Manama: Kuwait’s health minister said the application of the new health-care fees for expatriates would not be delayed and would start on October 1 as scheduled.
The statement by Jamal Al Harbi aimed to pre-empt any practical moves by lawmakers to slash the fees or to postpone their applications until at least next year, Kuwaiti daily Al Rai reported on Monday.
Lawmakers over the weekend issued statements calling for a review of the fees or for a delay in their application, citing humanitarian reasons and a need to assist foreigners unable to meet the high costs for medical services.
The MPs said the average incomes of most of the foreigners working in the country cannot support the increase in health fees.
In August, Kuwait said it would increase health-care fees for foreigners for the first time in more than two decades.
Expatriates, economists and some Kuwaiti analysts criticised the move as being rash, poorly planned and unfair.
Some Kuwaiti parliamentarians have launched aggressive media campaigns advocating against providing such services to foreigners for free or affordable prices.
They argued that with the drop in oil prices, Kuwait could no longer afford to foot the bill and expatriates would have to pay to enjoy living in Kuwait.
However, with less than two weeks left before the application of the new fees, some lawmakers said the health ministry should ponder new options.
“Even though we support the increase in the fees in order to meet the higher costs of medical equipment, there is an urgent need to take into consideration the human dimension and the average income of a large number of foreigners,” MP Khalid Al Otaibi said.
“There is also a need to reconsider some of the fees especially because most foreigners could no longer afford some services. In fact, the fees are much higher than those applied in neighbouring countries and even in Europe,” he said.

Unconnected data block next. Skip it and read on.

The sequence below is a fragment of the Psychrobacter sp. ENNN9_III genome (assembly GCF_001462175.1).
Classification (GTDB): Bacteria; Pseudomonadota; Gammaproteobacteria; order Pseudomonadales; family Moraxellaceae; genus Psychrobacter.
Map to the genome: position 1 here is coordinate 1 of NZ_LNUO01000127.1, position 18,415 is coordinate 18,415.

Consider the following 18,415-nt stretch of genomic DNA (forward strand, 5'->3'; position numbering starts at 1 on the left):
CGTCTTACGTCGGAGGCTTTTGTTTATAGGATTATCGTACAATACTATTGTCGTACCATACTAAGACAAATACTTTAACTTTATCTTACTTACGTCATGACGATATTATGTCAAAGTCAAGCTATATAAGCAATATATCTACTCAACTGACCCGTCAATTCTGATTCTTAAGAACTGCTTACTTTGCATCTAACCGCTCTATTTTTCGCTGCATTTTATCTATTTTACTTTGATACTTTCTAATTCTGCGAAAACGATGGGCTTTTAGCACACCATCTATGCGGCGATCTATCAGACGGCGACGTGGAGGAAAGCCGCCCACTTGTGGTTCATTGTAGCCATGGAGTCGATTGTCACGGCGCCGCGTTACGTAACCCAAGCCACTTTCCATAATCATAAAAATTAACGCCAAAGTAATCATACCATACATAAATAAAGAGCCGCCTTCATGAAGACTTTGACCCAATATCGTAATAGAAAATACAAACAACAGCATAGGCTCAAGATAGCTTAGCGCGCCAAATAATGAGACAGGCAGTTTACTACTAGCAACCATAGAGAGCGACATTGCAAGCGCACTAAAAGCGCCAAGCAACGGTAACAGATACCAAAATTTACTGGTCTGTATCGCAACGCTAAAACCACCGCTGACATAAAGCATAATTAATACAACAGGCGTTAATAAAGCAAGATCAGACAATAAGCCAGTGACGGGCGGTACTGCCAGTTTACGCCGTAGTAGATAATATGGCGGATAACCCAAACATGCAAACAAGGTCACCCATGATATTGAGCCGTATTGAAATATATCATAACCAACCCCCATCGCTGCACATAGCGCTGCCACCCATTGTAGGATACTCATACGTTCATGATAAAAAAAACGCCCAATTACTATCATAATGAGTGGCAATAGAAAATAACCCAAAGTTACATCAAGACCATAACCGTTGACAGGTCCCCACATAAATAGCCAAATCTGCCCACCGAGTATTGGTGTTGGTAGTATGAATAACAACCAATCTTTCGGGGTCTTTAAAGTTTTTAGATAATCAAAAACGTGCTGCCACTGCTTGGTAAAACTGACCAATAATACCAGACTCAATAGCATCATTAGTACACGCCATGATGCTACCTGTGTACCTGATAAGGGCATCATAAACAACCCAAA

The lawmaker said the application of law should be delayed until early next year.
MP Humood Al Khudhair said there may be a meeting with the minister of health and that some of the fees would be reduced even though there is an agreement to impose them.
“The meeting with the health minister will be held before the application of the new fees in order to lighten the burden on expatriates,” he said.
“We will listen to the health ministry’s point of view. We are not against expatriates and there is an urgent need to review the fees.”
Lawmaker Waleed Al Tabtabai called for widening the scope of health insurances instead of raising medical fees.
“A clear health insurance scheme should be used to help foreigners instead of resorting to higher medical fees,” he said. “The sponsor should pay for the insurance while renewing the residence permit of the foreigner.”
More than two thirds of the 4.4 million people living in Kuwait are foreigners.
Several lawmakers have been since the beginning of the year pushing for measures to limit the number of foreigners, claiming demographic imbalance was a threat to country and an obstacle to locals getting jobs.
Taxes and higher fees for services, especially in the health sector, were among the measures that should be imposed to lower the number of expats, they said.